New Orleans Businesses and residents have long coexisted in the historic French Quarter, where century-old buildings house everything from graceful homes and art galleries to strip joints, antique shops and T-shirt shacks.
But preservationists and residents fear the one-square-mile neighborhood's history and character are slowly losing out to commercial interests.
Their latest adversary is drugstore giant Walgreens, which is renovating a building to open a new store within the Quarter's boundaries.
Preservationists are peeved because the city granted a zoning variance allowing the store to have nearly double the square footage generally permitted for French Quarter retailers.
But in a spot where tourists outnumber locals, Walgreens knows it will be great business.
"We've had experiences where there was very vocal opposition to a store, but it gets approved and once it opens it does very well," says Carol Hively, a Walgreens spokeswoman in Deerfield, Ill. "Our stores often have a positive impact on people not so vocal in voicing their opinion."
The zoning variance drew protests from French Quarter Citizens for the Preservation of Residential Quality.
"We've got these rules in place to prevent exactly what's happening," says Stuart Smith, a prominent environmental lawyer and French Quarter resident who represents the preservation group.
Smith challenged the zoning variance in court and got nowhere.
However, a second lawsuit has brought a ruling from Civil District Judge Robin Giarrusso that an obscure city rule requires the Vieux Carre Commission, an agency set up to protect the Quarter's architectural integrity, to hold a hearing on the project.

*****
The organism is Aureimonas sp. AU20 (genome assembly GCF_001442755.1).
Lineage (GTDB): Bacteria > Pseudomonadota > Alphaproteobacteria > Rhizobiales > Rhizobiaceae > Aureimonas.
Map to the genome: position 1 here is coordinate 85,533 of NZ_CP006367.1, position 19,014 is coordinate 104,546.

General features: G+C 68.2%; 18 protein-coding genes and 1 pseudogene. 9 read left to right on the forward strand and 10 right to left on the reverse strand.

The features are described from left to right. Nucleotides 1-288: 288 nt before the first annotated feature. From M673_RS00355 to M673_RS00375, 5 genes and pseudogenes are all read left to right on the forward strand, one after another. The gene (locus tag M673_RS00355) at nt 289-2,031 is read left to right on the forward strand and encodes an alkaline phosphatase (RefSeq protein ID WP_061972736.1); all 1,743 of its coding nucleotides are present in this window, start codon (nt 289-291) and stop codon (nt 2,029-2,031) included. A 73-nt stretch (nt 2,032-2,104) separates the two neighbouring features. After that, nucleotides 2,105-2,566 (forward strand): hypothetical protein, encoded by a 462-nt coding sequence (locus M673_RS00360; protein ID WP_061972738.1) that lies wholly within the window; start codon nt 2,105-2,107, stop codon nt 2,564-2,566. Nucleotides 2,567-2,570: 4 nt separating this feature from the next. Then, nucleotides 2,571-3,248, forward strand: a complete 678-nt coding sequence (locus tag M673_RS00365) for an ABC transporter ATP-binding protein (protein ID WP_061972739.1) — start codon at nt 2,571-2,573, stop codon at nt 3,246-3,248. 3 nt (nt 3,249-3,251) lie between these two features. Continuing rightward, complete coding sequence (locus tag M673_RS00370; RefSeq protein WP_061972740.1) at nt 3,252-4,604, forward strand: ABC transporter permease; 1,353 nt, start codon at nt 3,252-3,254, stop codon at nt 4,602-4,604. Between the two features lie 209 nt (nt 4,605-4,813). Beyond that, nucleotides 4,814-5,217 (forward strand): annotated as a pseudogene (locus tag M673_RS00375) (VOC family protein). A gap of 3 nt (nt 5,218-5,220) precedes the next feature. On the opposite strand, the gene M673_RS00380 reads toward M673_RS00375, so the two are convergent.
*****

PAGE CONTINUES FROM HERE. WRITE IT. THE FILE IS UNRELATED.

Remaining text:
On Friday, the judge rejected a motion to halt work at the site pending the hearing.
The city has appealed the order for a hearing, angering residents.
"I don't think we should be giving variances in the French Quarter. That's one place where we ought to hold to the letter of the law at least," says Peggy Wilson, a former city councilwoman from the city's Garden District.
"It should be government's position to preserve the law unless there's overwhelming sentiment otherwise by the people who live there, and here it's the opposite," says Wilson.
Mayor Marc Morial did not respond to repeated calls for comment. Councilman Troy Carter, whose district includes the French Quarter, also did not return calls.
Wilson said she voiced her concerns directly to Walgreens Chairman Daniel Jorndt.
"Even though technically he had the permits, I was hoping to appeal to his sense of the history of our city," Wilson said. "His attitude was, 'We got a permit, lady. Too bad."'
A report last year by the National Trust for Historic Preservation said Walgreens and other major drug store chains were undermining preservation nationwide by targeting reviving downtown neighborhoods.
However, Walgreens has backed off in the past year on projects targeting buildings on the National Register of Historic Places, including two 19th century houses in Rockland, Mass., says Peter Brink, vice president of programs for the National Trust.
In New Orleans, Walgreens is making minimal exterior changes to its new French Quarter store, says lawyer Bill Aaron, a former city attorney who represents the company locally.
He accuses Smith of senseless stalling.
"The courts have already said Walgreens has a right to operate in this location. The construction is nearly done and the store will be ready to open in about a month," Aaron said. "Trying to stop this Walgreens from opening is like General Lee refusing to sign (the Confederate's surrender) at Appomattox."
- More information on the French Quarter can be found at www.frenchquarter.com.